Us factories decline for first time in 2 years in June

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Us factories decline for first time in 2 years in June

The Institute for Supply Management's barometer of American factories fell to a two-year low of 53% in June. The ISM index dropped 3.1 points from 56.1% in May.

The report cited high inflation as a big problem, but noted that price pressures slowed for the third month in a row.

The June reading was the weakest since June 2020, and the June reading was above 50% when it comes to growth. The index was projected to total 54.3%, according to economists polled by The Wall Street Journal.

The report, compiled by the Institute for Supply Management, is a picture of the health of the U.S. economy.

The business is not growing as fast as it was last year, because manufacturers are still operating at high capacity. In June, new orders contracted for the first time in two years.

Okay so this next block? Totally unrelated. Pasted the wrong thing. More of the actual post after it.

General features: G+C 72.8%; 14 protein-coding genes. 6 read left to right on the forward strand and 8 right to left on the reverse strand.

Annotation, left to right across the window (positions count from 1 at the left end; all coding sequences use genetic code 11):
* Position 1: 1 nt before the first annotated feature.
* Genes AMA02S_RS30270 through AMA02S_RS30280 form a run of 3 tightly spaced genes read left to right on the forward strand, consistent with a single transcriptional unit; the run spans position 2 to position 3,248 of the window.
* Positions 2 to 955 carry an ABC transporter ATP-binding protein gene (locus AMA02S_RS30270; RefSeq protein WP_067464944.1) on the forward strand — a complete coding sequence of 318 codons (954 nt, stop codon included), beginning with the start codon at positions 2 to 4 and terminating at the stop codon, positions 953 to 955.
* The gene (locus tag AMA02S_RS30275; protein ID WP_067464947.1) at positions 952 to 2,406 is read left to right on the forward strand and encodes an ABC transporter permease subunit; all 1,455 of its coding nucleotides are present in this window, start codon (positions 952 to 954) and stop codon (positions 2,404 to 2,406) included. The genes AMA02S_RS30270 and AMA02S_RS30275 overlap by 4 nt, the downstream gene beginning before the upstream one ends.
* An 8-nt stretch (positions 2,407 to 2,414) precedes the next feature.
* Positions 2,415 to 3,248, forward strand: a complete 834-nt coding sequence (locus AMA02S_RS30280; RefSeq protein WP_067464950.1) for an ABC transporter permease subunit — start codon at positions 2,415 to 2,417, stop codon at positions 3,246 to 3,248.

The problem is caused by the shortage of supplies and labor, but customers have scaled back orders because of high prices, long lead times and excess inventory.

The inflation index, a measure of inflation, fell 3.7 points 78.5%. It has fallen three months in a row after touching 87.1% in March.

Timothy Fiore, chairman of the ISM survey, downplayed the decline in new orders. He said some companies over-ordered earlier in the year because they were unsure when the products or supplies would arrive in light of record lead times. They are whittling down excess inventories.

Fiore said that most manufacturers are still trying to hire because demand remains strong. There is no indication that there is a pending recession. If companies were worried about demand falling off, they wouldn't be hiring. Fiore said he would only be worried if lead times fell and orders remained weak.

Oren Klachkin, lead U.S. economist at Oxford Economics said that the U.S. manufacturers will face less rosy economic backdrop in the second half of 2022.

Market reaction: Dow Jones Industrial Average DJIA and S&P 500 SPX fell in Friday trades, as a recent mini-rally appeared to have fizzled out and left markets well below their all-time highs.